Swiss chard, also known as silverbeet or simply chard, is a leafy green vegetable that belongs to the same family as beets and spinach. It is valued for its vibrant-colored stems and large, tender leaves. Here's all you need to know about Swiss chard:


Swiss chard comes in various varieties, including Bright Lights, Fordhook Giant, Rhubarb Chard, and Rainbow Chard. These varieties have different stem colors, ranging from white and yellow to pink, red, and even orange.
Nutritional Profile:

Swiss chard is highly nutritious and packed with essential vitamins and minerals. It is an excellent source of vitamins A, C, and K, as well as potassium, magnesium, and iron.
It is low in calories and rich in fiber, making it a healthy addition to a balanced diet.
Appearance and Taste:

Swiss chard has large, glossy leaves with a slightly bitter and earthy taste. The stems vary in color and are often cooked separately from the leaves due to their different cooking times and textures.
The leaves can be harvested at various stages of growth, from baby leaves to mature ones. Younger leaves are more tender and mild in flavor.

Swiss chard is a cool-season crop that can tolerate a wide range of climates but prefers temperatures between 50-75°F (10-24°C).
It can be grown from seeds or transplants. Start seeds indoors 4-6 weeks before the last frost date or sow them directly in the garden once the soil temperature reaches around 50°F (10°C).
Choose a well-draining location in full sun or partial shade and prepare the soil by adding compost or well-rotted manure to improve fertility.
Plant the seeds or transplants about 12-18 inches (30-45 cm) apart, with rows spaced 18-24 inches (45-60 cm) apart.
Keep the soil consistently moist but not waterlogged throughout the growing season.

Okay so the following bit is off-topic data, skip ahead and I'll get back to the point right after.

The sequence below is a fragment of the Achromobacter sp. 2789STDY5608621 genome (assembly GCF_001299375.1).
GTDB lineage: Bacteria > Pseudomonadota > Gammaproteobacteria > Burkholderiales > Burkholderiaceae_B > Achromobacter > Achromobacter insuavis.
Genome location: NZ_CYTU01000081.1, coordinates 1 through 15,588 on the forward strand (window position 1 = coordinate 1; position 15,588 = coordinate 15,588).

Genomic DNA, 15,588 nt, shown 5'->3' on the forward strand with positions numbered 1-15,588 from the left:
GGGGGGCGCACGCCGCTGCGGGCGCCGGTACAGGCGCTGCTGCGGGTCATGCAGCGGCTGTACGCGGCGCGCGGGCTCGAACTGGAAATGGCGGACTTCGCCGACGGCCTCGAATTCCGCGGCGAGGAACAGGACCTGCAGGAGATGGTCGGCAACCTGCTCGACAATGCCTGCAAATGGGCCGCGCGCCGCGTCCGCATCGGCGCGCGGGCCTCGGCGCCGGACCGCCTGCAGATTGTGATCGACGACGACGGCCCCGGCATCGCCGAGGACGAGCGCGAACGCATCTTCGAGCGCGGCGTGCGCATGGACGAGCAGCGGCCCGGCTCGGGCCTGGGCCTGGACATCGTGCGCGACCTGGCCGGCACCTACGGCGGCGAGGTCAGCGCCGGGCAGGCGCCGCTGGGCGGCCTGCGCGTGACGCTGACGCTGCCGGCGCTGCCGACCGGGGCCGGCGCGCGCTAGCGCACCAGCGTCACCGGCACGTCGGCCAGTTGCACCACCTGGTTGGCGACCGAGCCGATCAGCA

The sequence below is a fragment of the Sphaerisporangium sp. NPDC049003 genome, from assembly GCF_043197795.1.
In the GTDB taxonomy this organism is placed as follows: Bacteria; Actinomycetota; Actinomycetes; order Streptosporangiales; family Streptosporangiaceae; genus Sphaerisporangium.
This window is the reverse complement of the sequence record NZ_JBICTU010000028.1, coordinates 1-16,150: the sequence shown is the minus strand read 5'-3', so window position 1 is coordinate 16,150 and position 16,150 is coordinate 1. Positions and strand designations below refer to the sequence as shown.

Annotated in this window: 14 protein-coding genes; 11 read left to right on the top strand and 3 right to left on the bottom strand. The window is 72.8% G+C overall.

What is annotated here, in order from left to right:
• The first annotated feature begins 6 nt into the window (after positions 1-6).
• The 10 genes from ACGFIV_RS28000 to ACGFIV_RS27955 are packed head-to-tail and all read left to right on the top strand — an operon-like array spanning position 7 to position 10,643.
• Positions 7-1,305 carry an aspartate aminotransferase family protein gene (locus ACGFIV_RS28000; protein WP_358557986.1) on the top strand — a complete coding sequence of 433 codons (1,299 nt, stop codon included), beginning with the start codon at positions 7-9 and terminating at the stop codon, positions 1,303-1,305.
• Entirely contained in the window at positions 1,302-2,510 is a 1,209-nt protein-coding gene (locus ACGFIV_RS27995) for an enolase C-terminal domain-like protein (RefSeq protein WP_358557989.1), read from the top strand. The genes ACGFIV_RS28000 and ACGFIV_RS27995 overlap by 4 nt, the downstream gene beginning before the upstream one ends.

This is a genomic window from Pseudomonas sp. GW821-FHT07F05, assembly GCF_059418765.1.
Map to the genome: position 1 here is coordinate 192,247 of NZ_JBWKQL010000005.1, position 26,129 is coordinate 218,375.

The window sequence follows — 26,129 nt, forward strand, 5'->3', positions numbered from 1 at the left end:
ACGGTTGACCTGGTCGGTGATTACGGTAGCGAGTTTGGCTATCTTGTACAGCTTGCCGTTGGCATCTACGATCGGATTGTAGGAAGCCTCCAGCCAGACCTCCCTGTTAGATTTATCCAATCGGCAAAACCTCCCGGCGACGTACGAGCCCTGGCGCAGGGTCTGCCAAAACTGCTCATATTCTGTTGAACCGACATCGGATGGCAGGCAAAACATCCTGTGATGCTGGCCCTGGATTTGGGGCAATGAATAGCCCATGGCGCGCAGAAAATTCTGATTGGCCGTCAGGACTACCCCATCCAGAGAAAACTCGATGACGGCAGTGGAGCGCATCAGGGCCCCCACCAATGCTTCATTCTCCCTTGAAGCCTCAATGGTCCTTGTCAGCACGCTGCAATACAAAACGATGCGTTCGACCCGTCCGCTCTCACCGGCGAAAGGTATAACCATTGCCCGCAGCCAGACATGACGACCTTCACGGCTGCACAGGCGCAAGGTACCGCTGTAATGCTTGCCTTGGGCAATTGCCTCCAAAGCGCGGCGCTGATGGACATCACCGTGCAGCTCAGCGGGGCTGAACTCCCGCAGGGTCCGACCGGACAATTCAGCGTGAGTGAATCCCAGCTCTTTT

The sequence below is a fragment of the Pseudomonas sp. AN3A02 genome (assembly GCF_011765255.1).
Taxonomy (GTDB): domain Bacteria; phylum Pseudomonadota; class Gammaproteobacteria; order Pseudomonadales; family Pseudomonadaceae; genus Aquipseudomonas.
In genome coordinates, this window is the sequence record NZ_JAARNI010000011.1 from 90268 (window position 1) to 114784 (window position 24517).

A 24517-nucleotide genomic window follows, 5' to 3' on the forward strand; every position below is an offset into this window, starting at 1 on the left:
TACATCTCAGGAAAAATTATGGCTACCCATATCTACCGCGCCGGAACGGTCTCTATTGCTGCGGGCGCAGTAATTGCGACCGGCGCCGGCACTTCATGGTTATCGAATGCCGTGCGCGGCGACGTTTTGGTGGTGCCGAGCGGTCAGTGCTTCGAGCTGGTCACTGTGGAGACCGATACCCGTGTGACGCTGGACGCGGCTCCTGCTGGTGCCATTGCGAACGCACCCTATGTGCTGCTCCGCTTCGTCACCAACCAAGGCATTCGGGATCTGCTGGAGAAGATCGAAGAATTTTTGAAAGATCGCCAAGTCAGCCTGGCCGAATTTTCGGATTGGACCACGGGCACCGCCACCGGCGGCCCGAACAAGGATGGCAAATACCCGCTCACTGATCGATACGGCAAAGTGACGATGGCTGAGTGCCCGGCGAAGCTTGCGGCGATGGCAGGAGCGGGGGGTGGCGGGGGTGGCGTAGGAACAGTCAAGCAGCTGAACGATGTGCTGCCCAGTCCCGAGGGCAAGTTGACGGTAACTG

Swiss chard is relatively low-maintenance and generally resistant to pests and diseases.
Harvesting and Storage:

Harvest Swiss chard leaves when they reach a desirable size, usually around 8-12 inches (20-30 cm) long. Cut the outer leaves near the base, leaving the inner leaves to continue growing.
The leaves can be used immediately or stored in the refrigerator for up to a week.
The stems can also be harvested, either by cutting them individually or harvesting the whole plant at once. Use a sharp knife or scissors to remove the stems.
Culinary Uses:

Swiss chard is versatile and can be enjoyed in various ways. The leaves can be sautéed, steamed, stir-fried, or added to soups, stews, and pasta dishes.
The stems can be cooked separately or used in recipes that call for colorful vegetable additions.
Swiss chard can also be enjoyed raw in salads or used as a wrap for fillings.
Swiss chard is a nutritious and flavorful vegetable that can be a valuable addition to your garden and meals. With its vibrant colors and versatility in cooking, it's no wonder Swiss chard is a popular choice for home gardeners and chefs alike.

Swiss chard seeds are the starting point for growing your own Swiss chard plants. Here's some information about Swiss chard seeds: